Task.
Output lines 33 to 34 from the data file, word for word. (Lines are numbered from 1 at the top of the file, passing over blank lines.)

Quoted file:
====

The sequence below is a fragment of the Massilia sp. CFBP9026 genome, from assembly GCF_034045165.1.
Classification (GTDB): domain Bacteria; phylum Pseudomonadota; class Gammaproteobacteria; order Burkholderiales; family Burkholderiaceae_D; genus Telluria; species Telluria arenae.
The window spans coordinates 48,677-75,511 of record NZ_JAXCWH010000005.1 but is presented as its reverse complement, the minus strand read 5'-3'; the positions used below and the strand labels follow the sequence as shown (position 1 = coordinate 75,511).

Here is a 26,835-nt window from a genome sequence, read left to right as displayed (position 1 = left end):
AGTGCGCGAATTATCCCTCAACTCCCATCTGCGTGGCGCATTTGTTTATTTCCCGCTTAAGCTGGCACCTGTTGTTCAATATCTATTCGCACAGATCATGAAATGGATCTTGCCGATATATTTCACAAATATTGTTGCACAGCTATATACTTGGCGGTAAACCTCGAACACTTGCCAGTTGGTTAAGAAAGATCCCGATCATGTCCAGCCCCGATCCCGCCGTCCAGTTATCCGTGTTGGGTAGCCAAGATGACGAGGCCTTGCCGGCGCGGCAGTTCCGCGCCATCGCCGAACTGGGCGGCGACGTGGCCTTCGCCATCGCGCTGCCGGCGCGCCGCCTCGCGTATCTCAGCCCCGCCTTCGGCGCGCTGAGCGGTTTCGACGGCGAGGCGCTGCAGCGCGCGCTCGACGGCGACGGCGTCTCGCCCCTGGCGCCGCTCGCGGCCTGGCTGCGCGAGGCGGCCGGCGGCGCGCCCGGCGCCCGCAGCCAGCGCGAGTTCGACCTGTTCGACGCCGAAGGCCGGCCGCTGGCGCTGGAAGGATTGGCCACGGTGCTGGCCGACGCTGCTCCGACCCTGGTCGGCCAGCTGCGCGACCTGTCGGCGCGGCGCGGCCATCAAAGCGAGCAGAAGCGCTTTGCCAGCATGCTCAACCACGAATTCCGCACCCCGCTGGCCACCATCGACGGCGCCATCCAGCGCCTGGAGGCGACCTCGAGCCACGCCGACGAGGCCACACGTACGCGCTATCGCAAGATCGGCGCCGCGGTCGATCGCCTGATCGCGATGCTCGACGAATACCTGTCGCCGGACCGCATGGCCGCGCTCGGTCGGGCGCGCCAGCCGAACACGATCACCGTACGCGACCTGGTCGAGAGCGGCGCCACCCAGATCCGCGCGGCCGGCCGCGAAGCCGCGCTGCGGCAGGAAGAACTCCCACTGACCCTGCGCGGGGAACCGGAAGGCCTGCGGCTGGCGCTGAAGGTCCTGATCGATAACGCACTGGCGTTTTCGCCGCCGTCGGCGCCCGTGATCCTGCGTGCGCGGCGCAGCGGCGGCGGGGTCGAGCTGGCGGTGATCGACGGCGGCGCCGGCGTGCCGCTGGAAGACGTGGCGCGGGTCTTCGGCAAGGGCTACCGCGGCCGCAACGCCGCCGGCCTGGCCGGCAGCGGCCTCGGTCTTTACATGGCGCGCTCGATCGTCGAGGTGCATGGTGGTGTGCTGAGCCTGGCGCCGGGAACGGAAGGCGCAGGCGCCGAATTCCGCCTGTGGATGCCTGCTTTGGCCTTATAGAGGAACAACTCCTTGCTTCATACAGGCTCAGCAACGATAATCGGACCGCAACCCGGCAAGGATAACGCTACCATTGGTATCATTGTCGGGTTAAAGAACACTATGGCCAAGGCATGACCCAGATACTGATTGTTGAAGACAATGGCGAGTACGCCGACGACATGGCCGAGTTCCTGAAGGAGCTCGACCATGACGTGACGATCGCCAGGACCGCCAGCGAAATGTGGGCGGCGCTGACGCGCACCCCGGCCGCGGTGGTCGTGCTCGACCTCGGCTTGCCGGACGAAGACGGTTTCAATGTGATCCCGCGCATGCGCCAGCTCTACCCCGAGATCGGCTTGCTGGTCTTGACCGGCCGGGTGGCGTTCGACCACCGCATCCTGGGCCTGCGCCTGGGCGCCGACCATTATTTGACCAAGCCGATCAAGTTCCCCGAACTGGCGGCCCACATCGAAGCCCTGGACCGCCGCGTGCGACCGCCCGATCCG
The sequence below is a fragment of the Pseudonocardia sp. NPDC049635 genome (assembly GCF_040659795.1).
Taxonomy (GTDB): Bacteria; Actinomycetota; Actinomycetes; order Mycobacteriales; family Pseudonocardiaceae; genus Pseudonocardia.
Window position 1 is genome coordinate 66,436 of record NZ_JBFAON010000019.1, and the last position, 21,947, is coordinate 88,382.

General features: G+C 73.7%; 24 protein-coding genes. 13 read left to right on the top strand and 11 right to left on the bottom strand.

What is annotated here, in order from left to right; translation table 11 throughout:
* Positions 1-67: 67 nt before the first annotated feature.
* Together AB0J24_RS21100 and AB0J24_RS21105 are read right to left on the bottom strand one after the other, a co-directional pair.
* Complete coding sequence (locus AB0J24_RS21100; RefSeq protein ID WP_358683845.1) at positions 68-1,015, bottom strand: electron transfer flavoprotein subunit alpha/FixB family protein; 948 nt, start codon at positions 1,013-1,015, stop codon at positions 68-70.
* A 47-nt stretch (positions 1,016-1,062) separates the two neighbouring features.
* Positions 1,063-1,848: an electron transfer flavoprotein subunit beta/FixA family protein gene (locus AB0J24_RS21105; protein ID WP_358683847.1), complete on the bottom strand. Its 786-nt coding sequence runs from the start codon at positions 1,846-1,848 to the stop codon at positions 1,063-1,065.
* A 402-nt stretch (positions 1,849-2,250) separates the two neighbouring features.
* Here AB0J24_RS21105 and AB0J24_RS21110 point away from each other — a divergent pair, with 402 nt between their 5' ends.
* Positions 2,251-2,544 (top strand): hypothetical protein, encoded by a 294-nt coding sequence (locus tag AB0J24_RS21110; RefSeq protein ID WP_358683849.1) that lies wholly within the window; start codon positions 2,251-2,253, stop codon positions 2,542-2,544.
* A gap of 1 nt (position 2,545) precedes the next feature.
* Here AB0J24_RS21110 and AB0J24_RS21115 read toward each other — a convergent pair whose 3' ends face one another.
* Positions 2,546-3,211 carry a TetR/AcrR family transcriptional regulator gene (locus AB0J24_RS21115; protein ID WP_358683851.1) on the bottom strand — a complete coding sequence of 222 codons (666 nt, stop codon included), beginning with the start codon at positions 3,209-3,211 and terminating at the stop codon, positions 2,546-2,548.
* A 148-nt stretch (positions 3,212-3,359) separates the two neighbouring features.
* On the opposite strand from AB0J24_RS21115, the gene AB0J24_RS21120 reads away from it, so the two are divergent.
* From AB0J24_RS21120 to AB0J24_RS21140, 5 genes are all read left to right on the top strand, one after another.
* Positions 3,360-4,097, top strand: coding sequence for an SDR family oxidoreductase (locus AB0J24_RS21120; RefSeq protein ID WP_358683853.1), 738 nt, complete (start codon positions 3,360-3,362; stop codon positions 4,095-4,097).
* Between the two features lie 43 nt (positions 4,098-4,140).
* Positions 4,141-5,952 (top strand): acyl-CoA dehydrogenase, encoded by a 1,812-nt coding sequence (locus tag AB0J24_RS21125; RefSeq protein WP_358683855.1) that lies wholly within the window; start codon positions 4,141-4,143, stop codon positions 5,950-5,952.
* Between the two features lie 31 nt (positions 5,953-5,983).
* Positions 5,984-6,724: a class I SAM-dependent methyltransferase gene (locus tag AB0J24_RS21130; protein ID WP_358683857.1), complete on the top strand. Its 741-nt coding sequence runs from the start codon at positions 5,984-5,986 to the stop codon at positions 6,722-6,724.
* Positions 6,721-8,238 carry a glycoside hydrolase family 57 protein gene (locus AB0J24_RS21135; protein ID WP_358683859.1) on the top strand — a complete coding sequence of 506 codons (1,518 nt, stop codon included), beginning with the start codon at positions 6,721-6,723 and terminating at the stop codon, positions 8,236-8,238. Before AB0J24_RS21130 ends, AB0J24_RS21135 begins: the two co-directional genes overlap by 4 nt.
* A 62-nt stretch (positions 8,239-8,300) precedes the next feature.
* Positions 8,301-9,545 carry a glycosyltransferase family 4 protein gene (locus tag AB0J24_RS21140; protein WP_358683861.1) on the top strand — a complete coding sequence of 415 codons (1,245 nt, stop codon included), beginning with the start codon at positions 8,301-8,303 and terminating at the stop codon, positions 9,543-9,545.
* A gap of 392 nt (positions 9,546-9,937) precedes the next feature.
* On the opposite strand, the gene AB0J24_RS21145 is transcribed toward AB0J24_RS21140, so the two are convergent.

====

* A gap of 392 nt (positions 9,546-9,937) precedes the next feature.
* On the opposite strand, the gene AB0J24_RS21145 is transcribed toward AB0J24_RS21140, so the two are convergent.